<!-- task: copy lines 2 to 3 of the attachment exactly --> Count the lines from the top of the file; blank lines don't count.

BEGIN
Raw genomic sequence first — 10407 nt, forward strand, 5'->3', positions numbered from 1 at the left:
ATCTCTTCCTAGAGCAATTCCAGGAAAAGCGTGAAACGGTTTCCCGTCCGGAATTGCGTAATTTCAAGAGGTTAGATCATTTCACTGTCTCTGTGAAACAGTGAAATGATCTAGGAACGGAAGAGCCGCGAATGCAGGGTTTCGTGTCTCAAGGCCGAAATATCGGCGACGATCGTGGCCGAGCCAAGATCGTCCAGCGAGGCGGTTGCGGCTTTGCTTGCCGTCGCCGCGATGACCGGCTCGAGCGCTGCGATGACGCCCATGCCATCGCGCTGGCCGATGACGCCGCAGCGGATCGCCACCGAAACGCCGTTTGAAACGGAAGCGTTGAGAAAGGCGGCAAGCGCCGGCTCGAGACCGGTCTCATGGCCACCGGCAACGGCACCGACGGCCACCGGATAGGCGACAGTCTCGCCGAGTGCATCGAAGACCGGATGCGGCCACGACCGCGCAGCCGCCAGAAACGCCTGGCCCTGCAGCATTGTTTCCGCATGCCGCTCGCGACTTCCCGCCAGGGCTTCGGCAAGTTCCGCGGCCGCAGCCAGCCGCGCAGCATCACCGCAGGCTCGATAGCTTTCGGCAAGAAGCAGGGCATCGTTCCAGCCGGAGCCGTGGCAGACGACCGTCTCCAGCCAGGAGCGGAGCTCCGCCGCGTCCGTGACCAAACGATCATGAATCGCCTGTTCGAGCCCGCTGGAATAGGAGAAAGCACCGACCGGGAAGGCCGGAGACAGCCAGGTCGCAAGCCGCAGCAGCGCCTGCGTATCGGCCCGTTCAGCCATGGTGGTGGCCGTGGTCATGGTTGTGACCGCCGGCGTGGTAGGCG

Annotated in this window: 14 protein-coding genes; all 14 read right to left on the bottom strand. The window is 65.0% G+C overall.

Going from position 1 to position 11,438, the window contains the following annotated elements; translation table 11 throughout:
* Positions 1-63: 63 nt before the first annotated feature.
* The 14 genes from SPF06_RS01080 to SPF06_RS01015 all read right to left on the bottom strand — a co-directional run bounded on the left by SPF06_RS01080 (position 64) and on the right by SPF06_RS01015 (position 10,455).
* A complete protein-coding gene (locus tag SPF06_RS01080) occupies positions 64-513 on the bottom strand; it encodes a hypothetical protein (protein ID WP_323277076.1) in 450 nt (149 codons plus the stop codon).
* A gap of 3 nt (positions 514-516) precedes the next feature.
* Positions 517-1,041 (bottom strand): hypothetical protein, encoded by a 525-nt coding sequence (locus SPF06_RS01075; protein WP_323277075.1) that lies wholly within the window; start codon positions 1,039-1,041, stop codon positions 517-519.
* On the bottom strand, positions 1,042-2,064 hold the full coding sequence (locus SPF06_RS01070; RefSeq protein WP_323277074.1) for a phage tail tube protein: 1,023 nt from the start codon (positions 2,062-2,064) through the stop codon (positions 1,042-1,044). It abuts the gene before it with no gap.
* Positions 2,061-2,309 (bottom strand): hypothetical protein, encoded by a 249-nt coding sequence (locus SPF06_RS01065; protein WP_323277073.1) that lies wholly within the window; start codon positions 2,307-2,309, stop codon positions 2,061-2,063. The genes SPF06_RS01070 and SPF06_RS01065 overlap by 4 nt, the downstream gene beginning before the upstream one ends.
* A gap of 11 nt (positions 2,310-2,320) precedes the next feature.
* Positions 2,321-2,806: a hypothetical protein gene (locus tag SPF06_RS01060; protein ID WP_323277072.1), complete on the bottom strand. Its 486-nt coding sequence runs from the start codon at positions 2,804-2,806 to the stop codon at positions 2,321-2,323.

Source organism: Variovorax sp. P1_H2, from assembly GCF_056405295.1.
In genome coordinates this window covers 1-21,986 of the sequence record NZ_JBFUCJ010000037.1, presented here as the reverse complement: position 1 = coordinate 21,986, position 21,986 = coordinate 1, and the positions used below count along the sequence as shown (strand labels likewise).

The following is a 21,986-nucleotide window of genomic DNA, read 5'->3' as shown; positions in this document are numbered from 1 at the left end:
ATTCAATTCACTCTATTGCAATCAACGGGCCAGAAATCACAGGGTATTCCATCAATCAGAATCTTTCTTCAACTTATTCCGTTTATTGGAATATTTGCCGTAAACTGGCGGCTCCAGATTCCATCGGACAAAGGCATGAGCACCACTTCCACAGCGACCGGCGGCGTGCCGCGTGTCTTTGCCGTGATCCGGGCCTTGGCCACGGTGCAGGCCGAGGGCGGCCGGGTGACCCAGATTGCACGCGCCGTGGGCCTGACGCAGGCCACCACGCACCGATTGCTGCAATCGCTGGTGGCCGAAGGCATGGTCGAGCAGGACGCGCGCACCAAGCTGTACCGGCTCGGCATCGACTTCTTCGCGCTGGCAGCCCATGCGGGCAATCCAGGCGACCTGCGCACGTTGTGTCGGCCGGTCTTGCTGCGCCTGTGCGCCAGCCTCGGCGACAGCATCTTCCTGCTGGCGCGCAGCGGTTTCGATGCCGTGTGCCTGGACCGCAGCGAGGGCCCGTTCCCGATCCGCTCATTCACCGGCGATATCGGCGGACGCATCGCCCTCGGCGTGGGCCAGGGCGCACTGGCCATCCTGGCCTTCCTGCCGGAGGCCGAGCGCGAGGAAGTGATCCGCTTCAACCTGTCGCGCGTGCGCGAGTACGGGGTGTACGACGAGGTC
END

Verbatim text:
ATCTCTTCCTAGAGCAATTCCAGGAAAAGCGTGAAACGGTTTCCCGTCCGGAATTGCGTAATTTCAAGAGGTTAGATCATTTCACTGTCTCTGTGAAACAGTGAAATGATCTAGGAACGGAAGAGCCGCGAATGCAGGGTTTCGTGTCTCAAGGCCGAAATATCGGCGACGATCGTGGCCGAGCCAAGATCGTCCAGCGAGGCGGTTGCGGCTTTGCTTGCCGTCGCCGCGATGACCGGCTCGAGCGCTGCGATGACGCCCATGCCATCGCGCTGGCCGATGACGCCGCAGCGGATCGCCACCGAAACGCCGTTTGAAACGGAAGCGTTGAGAAAGGCGGCAAGCGCCGGCTCGAGACCGGTCTCATGGCCACCGGCAACGGCACCGACGGCCACCGGATAGGCGACAGTCTCGCCGAGTGCATCGAAGACCGGATGCGGCCACGACCGCGCAGCCGCCAGAAACGCCTGGCCCTGCAGCATTGTTTCCGCATGCCGCTCGCGACTTCCCGCCAGGGCTTCGGCAAGTTCCGCGGCCGCAGCCAGCCGCGCAGCATCACCGCAGGCTCGATAGCTTTCGGCAAGAAGCAGGGCATCGTTCCAGCCGGAGCCGTGGCAGACGACCGTCTCCAGCCAGGAGCGGAGCTCCGCCGCGTCCGTGACCAAACGATCATGAATCGCCTGTTCGAGCCCGCTGGAATAGGAGAAAGCACCGACCGGGAAGGCCGGAGACAGCCAGGTCGCAAGCCGCAGCAGCGCCTGCGTATCGGCCCGTTCAGCCATGGTGGTGGCCGTGGTCATGGTTGTGACCGCCGGCGTGGTAGGCG

Annotated in this window: 14 protein-coding genes; all 14 read right to left on the bottom strand. The window is 65.0% G+C overall.